\noindent We write \;\; $\displaystyle{\mathop {\lim }\limits_{x\to a}\,\left\{f(x)\right\}=l}$ \;\; to mean \;\; $f(x)$ \,tends to the limit \,$l$ \;as \;$x\rightarrow a$'' \vspace{4pt}

\noindent assuming, \,of course, \,that such a limit \,$l$ \,does exist. \vspace{6pt}

\Lsss{A very simple example of a limit}
\label{sec:simplelimit}

\noindent Consider the simple case \;\; $\displaystyle{\mathop {\lim }\limits_{x\to 2}\,\left\{x^2-5\right\}}$ \vspace{6pt}

\noindent We first use an informal intuitive approach\,\ldots \; we imagine \,$x$ \,approaching the value of \,''$2$'' \,by working out \,$x^2-5$, \vspace{3pt}

\noindent first from below, \,starting with, say \,$x=1.9$ \vspace{3pt}

\hspace{35mm} $1.9^2-5$ $\rightarrow$ \; $3.61-5$ \;or \;$-1.39$ \vspace{2pt}

\hspace{39.3mm} $x=1.99$ \; $\rightarrow$ \; $-1.0399$ \vspace{2pt}

\hspace{37.6mm} $x=1.999$ \; $\rightarrow$ \; $-1.00399$ \vspace{2pt}

\hspace{36mm} $x=1.9999$ \; $\rightarrow$ \; $-1.00039999$ \vspace{4pt}

\noindent and then from above, \,starting with \,$x=2.1$ \vspace{2pt}

\hspace{37mm} $2.1^2-5$ $\rightarrow$ \; $4.41-5$ \;or \;$-0.59$ \vspace{2pt}

\hspace{39.3mm} $x=2.01$ \; $\rightarrow$ \; $-0.9599$ \vspace{2pt}

\hspace{37.6mm} $x=2.001$ \; $\rightarrow$ \; $-0.995999$ \vspace{2pt}

\hspace{36mm} $x=2.0001$ \; $\rightarrow$ \; $-0.99959999$ \vspace{6pt}

\newpage

\noindent In this example, \,the function smoothly approaches the limiting value of \,$-1$ \,as \,$x$ \,approaches the value of \,$2$, \,both from below and from above. \vspace{6pt}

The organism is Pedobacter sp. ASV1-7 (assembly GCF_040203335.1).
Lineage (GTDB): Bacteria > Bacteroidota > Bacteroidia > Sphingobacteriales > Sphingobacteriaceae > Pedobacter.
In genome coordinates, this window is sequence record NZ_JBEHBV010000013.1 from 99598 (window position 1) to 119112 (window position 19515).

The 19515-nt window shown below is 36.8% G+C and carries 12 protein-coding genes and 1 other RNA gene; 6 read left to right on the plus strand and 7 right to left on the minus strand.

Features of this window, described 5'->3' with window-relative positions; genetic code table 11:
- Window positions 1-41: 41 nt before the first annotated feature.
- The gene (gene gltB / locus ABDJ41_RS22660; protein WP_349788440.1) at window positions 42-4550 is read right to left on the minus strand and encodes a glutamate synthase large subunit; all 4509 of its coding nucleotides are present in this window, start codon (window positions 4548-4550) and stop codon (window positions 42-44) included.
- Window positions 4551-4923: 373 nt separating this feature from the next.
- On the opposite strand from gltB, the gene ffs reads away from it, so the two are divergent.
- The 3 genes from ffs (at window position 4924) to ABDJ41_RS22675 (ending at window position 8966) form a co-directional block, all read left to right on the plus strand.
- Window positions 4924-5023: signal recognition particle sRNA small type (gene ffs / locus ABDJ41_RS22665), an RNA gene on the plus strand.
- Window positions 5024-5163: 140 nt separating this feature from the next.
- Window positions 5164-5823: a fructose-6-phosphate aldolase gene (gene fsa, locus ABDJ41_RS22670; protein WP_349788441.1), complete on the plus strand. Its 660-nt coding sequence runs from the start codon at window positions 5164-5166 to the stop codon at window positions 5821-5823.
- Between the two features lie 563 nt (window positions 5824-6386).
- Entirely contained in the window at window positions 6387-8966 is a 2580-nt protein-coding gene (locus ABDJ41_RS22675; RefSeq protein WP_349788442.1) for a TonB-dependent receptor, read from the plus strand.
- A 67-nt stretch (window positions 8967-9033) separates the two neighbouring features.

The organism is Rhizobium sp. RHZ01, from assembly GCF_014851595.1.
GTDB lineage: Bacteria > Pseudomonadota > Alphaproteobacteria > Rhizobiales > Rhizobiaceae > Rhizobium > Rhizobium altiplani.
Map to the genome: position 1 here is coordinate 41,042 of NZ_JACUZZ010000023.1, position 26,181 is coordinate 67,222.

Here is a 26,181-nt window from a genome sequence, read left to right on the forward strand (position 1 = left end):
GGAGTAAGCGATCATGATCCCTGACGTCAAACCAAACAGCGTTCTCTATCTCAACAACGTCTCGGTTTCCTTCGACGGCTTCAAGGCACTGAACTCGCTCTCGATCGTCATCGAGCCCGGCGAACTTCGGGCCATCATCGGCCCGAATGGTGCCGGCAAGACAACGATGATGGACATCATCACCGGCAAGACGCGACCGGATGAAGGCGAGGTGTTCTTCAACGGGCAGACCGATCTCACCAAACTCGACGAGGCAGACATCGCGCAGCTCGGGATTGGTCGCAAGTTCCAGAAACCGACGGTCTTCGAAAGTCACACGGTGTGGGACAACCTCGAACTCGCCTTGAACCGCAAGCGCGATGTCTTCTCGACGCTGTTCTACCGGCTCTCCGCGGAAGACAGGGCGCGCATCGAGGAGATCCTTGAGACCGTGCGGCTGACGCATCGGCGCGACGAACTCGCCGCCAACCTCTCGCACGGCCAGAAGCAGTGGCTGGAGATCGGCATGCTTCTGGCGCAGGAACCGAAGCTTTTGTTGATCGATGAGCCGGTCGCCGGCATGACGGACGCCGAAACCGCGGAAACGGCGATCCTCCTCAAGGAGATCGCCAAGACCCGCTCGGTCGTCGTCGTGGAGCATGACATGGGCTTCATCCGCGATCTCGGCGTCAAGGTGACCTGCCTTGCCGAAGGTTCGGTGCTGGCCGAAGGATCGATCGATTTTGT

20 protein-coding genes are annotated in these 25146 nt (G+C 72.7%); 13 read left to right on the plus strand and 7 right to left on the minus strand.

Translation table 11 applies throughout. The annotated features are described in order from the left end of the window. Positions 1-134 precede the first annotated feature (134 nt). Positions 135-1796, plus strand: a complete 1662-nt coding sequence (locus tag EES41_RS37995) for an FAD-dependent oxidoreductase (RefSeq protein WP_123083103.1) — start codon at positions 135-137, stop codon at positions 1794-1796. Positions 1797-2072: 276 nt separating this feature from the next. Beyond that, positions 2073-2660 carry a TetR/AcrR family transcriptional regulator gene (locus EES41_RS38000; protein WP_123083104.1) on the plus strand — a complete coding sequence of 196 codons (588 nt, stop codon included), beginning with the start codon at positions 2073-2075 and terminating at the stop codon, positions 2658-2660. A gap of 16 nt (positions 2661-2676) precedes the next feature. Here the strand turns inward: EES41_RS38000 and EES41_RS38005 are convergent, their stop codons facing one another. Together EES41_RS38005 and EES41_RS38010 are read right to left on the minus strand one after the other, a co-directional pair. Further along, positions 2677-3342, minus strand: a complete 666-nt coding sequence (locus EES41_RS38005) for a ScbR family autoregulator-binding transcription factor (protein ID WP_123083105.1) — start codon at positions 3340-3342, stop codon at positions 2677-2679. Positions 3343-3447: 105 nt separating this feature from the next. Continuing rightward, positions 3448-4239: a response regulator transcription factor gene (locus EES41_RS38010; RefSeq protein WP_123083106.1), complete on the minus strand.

\noindent On the above evidence alone, we say that \;$\displaystyle{\mathop {\lim }\limits_{x\to 2}\,\left\{x^2-5\right\}}$ \;exists \,and takes the value of \,$-1$ \vspace{3pt}

\noindent The function value at \,$x=2$ \,also happens to be \,$-1$ \vspace{6pt}

\noindent There are three separate issues involved here\,: \vspace{0pt}

\begin{enumerate}

\item \hspace{4mm} The limit of the function as \,$x$ \,approaches \,$2$ \,from below \,(from the left);

\item \hspace{4mm} The limit of the function as \,$x$ \,approaches \,$2$ \,from above \,(from the right);

\item \hspace{4mm} The value of the function precisely at \,$x=2$ \vspace{4pt}

\end{enumerate}

\noindent The reason why both \,$left$ \,and \,$right$ \,limits \,and the function value are equal, \,is because the function is \,\emph{well-behaved} \,- \,the function is continuous in the neighbourhood of \,$x=2$

\Lsss*{A less obvious example of a limit}

\noindent There are many instances where taking a limit is not so obvious; \,consider \; $\displaystyle{\mathop {\lim }\limits_{x\to 0}\,\left\{\frac{sin\,x}{x}\right\}}$ \vspace{6pt}